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Butterfly Gardening with Native Plants of the Desert Southwest.

by Karen Hillson

Pipevine swallowtail.
  Pipevine Swallowtail.
Photo by Karen Hillson.

Each time you watch a lemon-yellow Cloudless Sulphur flutter through your yard, or rush to get a glimpse of a Western Pygmy Blue perched atop a saltbush, you are witnessing a miracle. An adult butterfly may be the sole survivor of hundreds of siblings; it has eluded a host of predators both large and small, and has but a week or two to find a mate so its progeny can begin the cycle anew.

The lifestyle of the scaled and beautiful is a hazardous one, but the urban gardener can provide a nurturing habitat with cultivated native plants and a few weedy patches.

American lady on butterfly bush.
American Lady on butterfly bush, Buddleia davidii.
Photo by Karen Hillson.

Butterflies are often observed nectaring at flowers. Not all butterflies require nectar; however, all need their foodplant, the plant the caterpillar eats before it forms a chrysalis. While many nectar plants are sold at nurseries, some foodplants are not always available. Aristolochia watsonii (desert pipevine), for example, the hostplant for the gorgeous Pipevine Swallowtail, was not sold at native plant sales until recently.

Saltbush (Atriplex canescens and Atriplex lentiformis) is extremely drought-tolerant, an ideal choice for the arid zone of the garden. The foodplant for what may be the world’s smallest butterfly, the Western Pygmy Blue, saltbush is sometimes available at nurseries. This tough shrub requires little or no supplemental water after the first two years, and pruning is unnecessary. Its silver leaves make it an attractive addition to a moonlight garden. Plant a few saltbushes and in September you may discover dozens of tiny copper-winged jewels flitting through your garden! Children enjoy looking for the minute grayish-green caterpillars that are a perfect match in color and texture for the leaves. Their camouflage is so effective that often the only way to find them is to seek out the ants tending them.

American lady caterpillar on cudweed.
  American Lady caterpillar on cudweed.
Photo by Karen Hillson.

It is surprising that more gardeners do not plant native sennas, such as Senna covesii, Senna leptocarpa, and Senna wislizenii; they are hostplants for cloudless sulphurs and sleepy oranges. Be sure to select an indigenous senna, and not an Australian species, for the exotics are almost always poisonous to the young caterpillars.

Although most native sennas are dormant in the wintertime, Senna purpusii is the glorious exception. This unusual senna bursts into bloom in October, and will brighten the garden all winter long if the weather is mild. The yellow flowers create a striking contrast against the dark blue-green leaves.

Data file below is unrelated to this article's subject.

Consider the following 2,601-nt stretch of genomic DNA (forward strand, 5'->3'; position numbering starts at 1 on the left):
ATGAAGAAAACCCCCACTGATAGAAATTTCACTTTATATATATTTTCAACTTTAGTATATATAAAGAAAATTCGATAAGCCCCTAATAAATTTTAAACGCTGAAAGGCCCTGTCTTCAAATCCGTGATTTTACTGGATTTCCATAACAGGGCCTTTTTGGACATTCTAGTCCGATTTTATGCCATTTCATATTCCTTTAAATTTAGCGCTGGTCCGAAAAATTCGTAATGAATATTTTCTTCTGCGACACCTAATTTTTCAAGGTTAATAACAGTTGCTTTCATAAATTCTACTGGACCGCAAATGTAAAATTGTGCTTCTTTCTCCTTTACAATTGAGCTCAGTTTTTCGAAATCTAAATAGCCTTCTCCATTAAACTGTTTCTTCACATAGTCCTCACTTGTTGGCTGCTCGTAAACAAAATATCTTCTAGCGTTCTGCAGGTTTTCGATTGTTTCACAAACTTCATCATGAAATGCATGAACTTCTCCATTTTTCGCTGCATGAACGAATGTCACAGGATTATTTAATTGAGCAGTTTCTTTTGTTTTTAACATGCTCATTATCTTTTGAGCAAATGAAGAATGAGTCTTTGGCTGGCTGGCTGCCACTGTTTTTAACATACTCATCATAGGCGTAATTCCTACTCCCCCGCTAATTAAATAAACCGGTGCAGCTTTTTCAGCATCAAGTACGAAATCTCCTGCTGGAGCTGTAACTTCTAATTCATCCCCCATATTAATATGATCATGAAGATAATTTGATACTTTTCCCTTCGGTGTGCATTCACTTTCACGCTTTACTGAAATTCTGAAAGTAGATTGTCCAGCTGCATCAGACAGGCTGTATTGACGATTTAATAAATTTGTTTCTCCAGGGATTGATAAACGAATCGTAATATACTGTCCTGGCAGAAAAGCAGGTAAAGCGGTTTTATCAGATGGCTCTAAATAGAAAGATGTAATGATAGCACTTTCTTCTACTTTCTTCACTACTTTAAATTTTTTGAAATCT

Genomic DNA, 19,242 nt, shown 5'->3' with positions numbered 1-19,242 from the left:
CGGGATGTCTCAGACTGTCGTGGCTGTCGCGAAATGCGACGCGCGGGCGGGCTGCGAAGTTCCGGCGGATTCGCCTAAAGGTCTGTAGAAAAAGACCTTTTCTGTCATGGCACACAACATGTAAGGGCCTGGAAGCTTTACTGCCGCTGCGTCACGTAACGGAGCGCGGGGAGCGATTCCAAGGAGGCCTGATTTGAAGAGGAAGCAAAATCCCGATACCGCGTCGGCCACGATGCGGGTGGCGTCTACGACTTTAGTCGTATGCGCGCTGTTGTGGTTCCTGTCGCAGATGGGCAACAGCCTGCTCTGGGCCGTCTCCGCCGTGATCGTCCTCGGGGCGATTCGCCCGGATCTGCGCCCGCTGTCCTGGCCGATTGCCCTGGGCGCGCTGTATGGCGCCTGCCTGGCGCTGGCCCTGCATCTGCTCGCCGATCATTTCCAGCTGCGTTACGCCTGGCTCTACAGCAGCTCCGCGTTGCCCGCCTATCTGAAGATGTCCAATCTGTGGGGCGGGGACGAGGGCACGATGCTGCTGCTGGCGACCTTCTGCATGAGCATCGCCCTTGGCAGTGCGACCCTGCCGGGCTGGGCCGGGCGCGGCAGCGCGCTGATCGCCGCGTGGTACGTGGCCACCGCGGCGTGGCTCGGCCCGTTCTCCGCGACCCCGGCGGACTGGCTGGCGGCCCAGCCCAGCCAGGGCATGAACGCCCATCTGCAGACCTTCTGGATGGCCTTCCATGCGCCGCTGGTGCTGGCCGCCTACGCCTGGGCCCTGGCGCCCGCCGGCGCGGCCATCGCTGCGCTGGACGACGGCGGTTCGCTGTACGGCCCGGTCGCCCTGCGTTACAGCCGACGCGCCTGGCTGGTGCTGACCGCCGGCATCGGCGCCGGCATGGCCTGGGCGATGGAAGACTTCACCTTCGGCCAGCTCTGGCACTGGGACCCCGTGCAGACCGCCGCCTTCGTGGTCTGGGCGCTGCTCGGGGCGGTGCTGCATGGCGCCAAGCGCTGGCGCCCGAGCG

Cloudless sulphur butterfly.
Cloudless Sulphur on Anisacanthus quadrifidus var. wrightii.
Photo by Karen Hillson.

Most gardeners vigorously object to weeds, but they play an important role in the life cycle of many butterflies. To attract different species, consider designating some areas of the garden as “no-pull” zones. Painted Ladies and American Ladies, for example, lay their eggs on cudweed. The caterpillars sew themselves into the leaves of their hostplant to protect them from predators. Plant lantana for nectar and you will be rewarded with daily visits from your lovely ladies.

Sara and ‘Pima’ Desert Orangetips utilize wild mustards as foodplants. Many plants in the mustard family are considered common weeds, and are hastily removed. You may decide to leave some mustards untouched if you wish to see this dazzling harbinger of spring.

Queen butterfly on jojoba.
  Queen butterfly on jojoba.
Photo by Simmons Buntin.

The palette of plants that lure butterflies may surprise you: Common Checkered Skipper caterpillars feast on silvery globemallows; the offspring of Monarchs and Queens prefer the green needle-like leaves of pineleaf milkweed; Gulf Fritillaries lay their eggs on twining, climbing passionvines.

Attractive, economical, and beneficial to the environment, butterfly gardening may play a significant role in the future of horticulture. Arid-adapted perennials and shrubs support wildlife with little watering and minimal care.

Senna purpusii.
Winter-blooming Senna purpusii.
Photo by Karen Hillson.

Varying colors, leaf textures, and forms can be incorporated into a variety of landscaping styles. A kinetic element is added to the garden by fluttering, dipping and soaring butterflies. Children can learn about the natural world by exploring the habitat with parents and teachers. For gardeners of all ages, each new season brings the anticipation of still more discoveries in a delightfully mysterious world.

For more information on butterflies and butterfly gardening in your area, visit the North American Butterfly Association website.


Karen Hillson is an art historian in Tucson, Arizona. She received her doctorate from the University of California, Santa Barbara. She is a past president of the Southeast Arizona Butterfly Association and the editor of Butterfly Gardener.
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Title background photo, Gulf Fritillary, by Karen Hillson.


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